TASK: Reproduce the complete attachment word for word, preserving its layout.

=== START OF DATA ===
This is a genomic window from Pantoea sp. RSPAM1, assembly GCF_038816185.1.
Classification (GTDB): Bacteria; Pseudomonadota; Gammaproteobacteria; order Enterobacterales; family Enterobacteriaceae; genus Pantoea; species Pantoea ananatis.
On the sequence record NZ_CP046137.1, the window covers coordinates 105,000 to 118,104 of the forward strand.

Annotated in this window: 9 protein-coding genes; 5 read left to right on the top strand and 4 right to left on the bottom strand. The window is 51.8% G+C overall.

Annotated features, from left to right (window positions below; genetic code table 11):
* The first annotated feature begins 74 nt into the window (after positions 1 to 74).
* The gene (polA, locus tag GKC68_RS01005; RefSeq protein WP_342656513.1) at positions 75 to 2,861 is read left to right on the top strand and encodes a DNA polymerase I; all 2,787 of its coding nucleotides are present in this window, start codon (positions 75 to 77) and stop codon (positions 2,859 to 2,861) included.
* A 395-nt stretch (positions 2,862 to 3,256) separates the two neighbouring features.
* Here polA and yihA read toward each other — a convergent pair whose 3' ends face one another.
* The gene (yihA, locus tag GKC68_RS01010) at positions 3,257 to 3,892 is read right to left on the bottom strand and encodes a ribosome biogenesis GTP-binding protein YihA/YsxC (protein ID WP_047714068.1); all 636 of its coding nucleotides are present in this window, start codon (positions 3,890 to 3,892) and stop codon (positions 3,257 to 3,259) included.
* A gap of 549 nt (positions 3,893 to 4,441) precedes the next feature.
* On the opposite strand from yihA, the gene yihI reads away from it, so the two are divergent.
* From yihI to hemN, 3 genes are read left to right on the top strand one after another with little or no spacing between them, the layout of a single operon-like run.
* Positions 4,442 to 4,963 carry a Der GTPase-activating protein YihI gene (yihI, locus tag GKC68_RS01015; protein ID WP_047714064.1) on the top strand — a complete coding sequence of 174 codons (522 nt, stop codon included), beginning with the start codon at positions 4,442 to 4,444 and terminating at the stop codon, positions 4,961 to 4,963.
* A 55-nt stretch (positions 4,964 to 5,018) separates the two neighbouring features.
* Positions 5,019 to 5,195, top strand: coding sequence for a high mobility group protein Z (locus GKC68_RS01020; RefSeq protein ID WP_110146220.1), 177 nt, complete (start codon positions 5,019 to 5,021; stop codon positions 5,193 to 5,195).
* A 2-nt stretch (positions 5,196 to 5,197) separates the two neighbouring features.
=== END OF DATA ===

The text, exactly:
This is a genomic window from Pantoea sp. RSPAM1, assembly GCF_038816185.1.
Classification (GTDB): Bacteria; Pseudomonadota; Gammaproteobacteria; order Enterobacterales; family Enterobacteriaceae; genus Pantoea; species Pantoea ananatis.
On the sequence record NZ_CP046137.1, the window covers coordinates 105,000 to 118,104 of the forward strand.

Annotated in this window: 9 protein-coding genes; 5 read left to right on the top strand and 4 right to left on the bottom strand. The window is 51.8% G+C overall.

Annotated features, from left to right (window positions below; genetic code table 11):
* The first annotated feature begins 74 nt into the window (after positions 1 to 74).
* The gene (polA, locus tag GKC68_RS01005; RefSeq protein WP_342656513.1) at positions 75 to 2,861 is read left to right on the top strand and encodes a DNA polymerase I; all 2,787 of its coding nucleotides are present in this window, start codon (positions 75 to 77) and stop codon (positions 2,859 to 2,861) included.
* A 395-nt stretch (positions 2,862 to 3,256) separates the two neighbouring features.
* Here polA and yihA read toward each other — a convergent pair whose 3' ends face one another.
* The gene (yihA, locus tag GKC68_RS01010) at positions 3,257 to 3,892 is read right to left on the bottom strand and encodes a ribosome biogenesis GTP-binding protein YihA/YsxC (protein ID WP_047714068.1); all 636 of its coding nucleotides are present in this window, start codon (positions 3,890 to 3,892) and stop codon (positions 3,257 to 3,259) included.
* A gap of 549 nt (positions 3,893 to 4,441) precedes the next feature.
* On the opposite strand from yihA, the gene yihI reads away from it, so the two are divergent.
* From yihI to hemN, 3 genes are read left to right on the top strand one after another with little or no spacing between them, the layout of a single operon-like run.
* Positions 4,442 to 4,963 carry a Der GTPase-activating protein YihI gene (yihI, locus tag GKC68_RS01015; protein ID WP_047714064.1) on the top strand — a complete coding sequence of 174 codons (522 nt, stop codon included), beginning with the start codon at positions 4,442 to 4,444 and terminating at the stop codon, positions 4,961 to 4,963.
* A 55-nt stretch (positions 4,964 to 5,018) separates the two neighbouring features.
* Positions 5,019 to 5,195, top strand: coding sequence for a high mobility group protein Z (locus GKC68_RS01020; RefSeq protein ID WP_110146220.1), 177 nt, complete (start codon positions 5,019 to 5,021; stop codon positions 5,193 to 5,195).
* A 2-nt stretch (positions 5,196 to 5,197) separates the two neighbouring features.